HafsteinnFeb 7 2014 04:48 AM

I would like to see the U.S stop the murdering of innocents and spying on the rest before they start trying to act like they have any moral or legal high ground.

HafsteinnFeb 7 2014 04:55 AM

addendum;
The u.s is whaling about 300 times more than iceland, so this reeks of double standards. If you truly care about the whales you would first sort out your own back yard.

Jamie McCroskeyFeb 11 2014 12:00 PM

Iceland rejoined the IWC after a 10 year absence. They rejoined and were accepted for re-admission on the basis that they intended to resume whaling commercially under objection to the moratorium. The one condition imposed by the IWC was to refrain from whaling commercially until 2006. Iceland honered this condition. Iceland has a CITES reservation to Fin whales allowing them to trade with Japan, who also have a reservation under CITES for Fins. There are hundreds of species covered under CITES Appendices and I guess they figure that participation of members that lodge a reservation to a couple species is preferable to no participation at all.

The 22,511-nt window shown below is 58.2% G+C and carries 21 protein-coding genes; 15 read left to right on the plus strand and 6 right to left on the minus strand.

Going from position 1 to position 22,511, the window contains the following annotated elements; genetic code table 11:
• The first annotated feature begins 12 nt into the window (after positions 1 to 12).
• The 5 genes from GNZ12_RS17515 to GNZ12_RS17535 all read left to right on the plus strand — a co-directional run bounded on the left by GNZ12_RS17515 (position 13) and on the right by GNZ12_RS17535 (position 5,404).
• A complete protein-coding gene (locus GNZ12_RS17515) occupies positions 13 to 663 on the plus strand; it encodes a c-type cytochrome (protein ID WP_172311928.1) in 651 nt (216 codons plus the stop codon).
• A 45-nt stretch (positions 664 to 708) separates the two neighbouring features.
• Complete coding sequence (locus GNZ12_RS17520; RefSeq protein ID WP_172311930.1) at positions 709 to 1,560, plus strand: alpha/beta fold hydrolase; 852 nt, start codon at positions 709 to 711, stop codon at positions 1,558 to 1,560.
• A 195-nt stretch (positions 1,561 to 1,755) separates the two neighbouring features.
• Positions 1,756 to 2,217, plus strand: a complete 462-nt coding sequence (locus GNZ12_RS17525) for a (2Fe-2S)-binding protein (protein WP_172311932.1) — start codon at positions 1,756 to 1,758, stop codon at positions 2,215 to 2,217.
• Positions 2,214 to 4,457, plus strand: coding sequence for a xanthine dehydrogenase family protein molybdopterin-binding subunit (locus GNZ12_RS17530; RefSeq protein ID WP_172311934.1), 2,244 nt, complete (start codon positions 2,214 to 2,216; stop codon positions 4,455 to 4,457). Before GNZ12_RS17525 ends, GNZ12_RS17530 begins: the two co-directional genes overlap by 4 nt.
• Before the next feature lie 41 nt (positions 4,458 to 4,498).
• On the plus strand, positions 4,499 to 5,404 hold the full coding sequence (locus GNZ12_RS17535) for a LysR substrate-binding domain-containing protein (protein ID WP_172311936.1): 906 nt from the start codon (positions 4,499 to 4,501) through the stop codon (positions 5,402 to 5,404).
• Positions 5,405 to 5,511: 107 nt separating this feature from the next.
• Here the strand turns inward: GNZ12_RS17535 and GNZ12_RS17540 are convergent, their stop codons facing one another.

These treaties are voluntary in the first place and the goal is to achieve some level of cooperation and participation. It's rarely complete as these nations sometimes have differing viewpoints in certain areas. Only a handful of nations have reservations to whales and even then, only to a few selected species. It is not an across the board reservation to whales in general.

Sometimes it reflects the reality of the local population of a species as compared to its overall world status. In the case of fins, they are overall classed by IUCN as Endangered. The North Atlantic sub population is in much better shape than the SO population.

Iceland kept their word why can't the USA keep theirs? Shame on US.

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Switchboard is the staff blog of the Natural Resources Defense Council, the nation’s most effective environmental group. For more about our work, including in-depth policy documents, action alerts and ways you can contribute, visit NRDC.org.